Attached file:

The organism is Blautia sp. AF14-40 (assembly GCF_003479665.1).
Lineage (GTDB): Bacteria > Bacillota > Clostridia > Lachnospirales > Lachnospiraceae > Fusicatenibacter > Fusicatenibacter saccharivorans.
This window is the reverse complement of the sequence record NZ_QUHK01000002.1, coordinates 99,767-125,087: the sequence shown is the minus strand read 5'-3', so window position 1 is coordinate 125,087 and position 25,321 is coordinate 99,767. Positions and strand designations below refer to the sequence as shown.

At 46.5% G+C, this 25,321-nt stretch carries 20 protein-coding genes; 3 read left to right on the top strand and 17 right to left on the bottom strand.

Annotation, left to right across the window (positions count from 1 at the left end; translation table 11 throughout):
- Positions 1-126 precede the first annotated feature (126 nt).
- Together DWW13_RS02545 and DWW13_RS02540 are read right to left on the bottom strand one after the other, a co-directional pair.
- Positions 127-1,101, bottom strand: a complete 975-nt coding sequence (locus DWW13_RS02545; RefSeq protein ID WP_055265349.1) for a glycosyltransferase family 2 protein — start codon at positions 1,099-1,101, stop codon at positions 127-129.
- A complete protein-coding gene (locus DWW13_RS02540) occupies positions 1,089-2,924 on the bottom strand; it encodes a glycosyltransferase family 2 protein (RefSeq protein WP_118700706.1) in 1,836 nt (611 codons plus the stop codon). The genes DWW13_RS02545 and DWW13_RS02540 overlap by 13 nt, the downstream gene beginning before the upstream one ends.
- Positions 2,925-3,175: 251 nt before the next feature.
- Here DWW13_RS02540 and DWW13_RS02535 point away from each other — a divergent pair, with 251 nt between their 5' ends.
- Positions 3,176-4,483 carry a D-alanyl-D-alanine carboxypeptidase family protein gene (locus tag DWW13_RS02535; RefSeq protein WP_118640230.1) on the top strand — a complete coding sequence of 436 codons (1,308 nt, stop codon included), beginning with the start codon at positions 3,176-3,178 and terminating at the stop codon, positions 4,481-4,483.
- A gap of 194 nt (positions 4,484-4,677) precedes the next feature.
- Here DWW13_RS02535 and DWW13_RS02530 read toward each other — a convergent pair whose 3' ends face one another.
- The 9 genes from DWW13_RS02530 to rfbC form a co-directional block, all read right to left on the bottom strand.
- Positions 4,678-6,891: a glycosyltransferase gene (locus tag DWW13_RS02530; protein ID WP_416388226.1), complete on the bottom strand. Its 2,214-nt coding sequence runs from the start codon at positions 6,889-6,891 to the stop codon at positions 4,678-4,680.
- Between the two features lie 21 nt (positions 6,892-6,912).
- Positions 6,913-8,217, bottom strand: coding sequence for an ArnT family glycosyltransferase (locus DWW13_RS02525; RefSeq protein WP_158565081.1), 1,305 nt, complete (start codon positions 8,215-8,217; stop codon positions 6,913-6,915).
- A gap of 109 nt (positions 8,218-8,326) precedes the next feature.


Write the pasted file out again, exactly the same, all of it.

The organism is Blautia sp. AF14-40 (assembly GCF_003479665.1).
Lineage (GTDB): Bacteria > Bacillota > Clostridia > Lachnospirales > Lachnospiraceae > Fusicatenibacter > Fusicatenibacter saccharivorans.
This window is the reverse complement of the sequence record NZ_QUHK01000002.1, coordinates 99,767-125,087: the sequence shown is the minus strand read 5'-3', so window position 1 is coordinate 125,087 and position 25,321 is coordinate 99,767. Positions and strand designations below refer to the sequence as shown.

At 46.5% G+C, this 25,321-nt stretch carries 20 protein-coding genes; 3 read left to right on the top strand and 17 right to left on the bottom strand.

Annotation, left to right across the window (positions count from 1 at the left end; translation table 11 throughout):
- Positions 1-126 precede the first annotated feature (126 nt).
- Together DWW13_RS02545 and DWW13_RS02540 are read right to left on the bottom strand one after the other, a co-directional pair.
- Positions 127-1,101, bottom strand: a complete 975-nt coding sequence (locus DWW13_RS02545; RefSeq protein ID WP_055265349.1) for a glycosyltransferase family 2 protein — start codon at positions 1,099-1,101, stop codon at positions 127-129.
- A complete protein-coding gene (locus DWW13_RS02540) occupies positions 1,089-2,924 on the bottom strand; it encodes a glycosyltransferase family 2 protein (RefSeq protein WP_118700706.1) in 1,836 nt (611 codons plus the stop codon). The genes DWW13_RS02545 and DWW13_RS02540 overlap by 13 nt, the downstream gene beginning before the upstream one ends.
- Positions 2,925-3,175: 251 nt before the next feature.
- Here DWW13_RS02540 and DWW13_RS02535 point away from each other — a divergent pair, with 251 nt between their 5' ends.
- Positions 3,176-4,483 carry a D-alanyl-D-alanine carboxypeptidase family protein gene (locus tag DWW13_RS02535; RefSeq protein WP_118640230.1) on the top strand — a complete coding sequence of 436 codons (1,308 nt, stop codon included), beginning with the start codon at positions 3,176-3,178 and terminating at the stop codon, positions 4,481-4,483.
- A gap of 194 nt (positions 4,484-4,677) precedes the next feature.
- Here DWW13_RS02535 and DWW13_RS02530 read toward each other — a convergent pair whose 3' ends face one another.
- The 9 genes from DWW13_RS02530 to rfbC form a co-directional block, all read right to left on the bottom strand.
- Positions 4,678-6,891: a glycosyltransferase gene (locus tag DWW13_RS02530; protein ID WP_416388226.1), complete on the bottom strand. Its 2,214-nt coding sequence runs from the start codon at positions 6,889-6,891 to the stop codon at positions 4,678-4,680.
- Between the two features lie 21 nt (positions 6,892-6,912).
- Positions 6,913-8,217, bottom strand: coding sequence for an ArnT family glycosyltransferase (locus DWW13_RS02525; RefSeq protein WP_158565081.1), 1,305 nt, complete (start codon positions 8,215-8,217; stop codon positions 6,913-6,915).
- A gap of 109 nt (positions 8,218-8,326) precedes the next feature.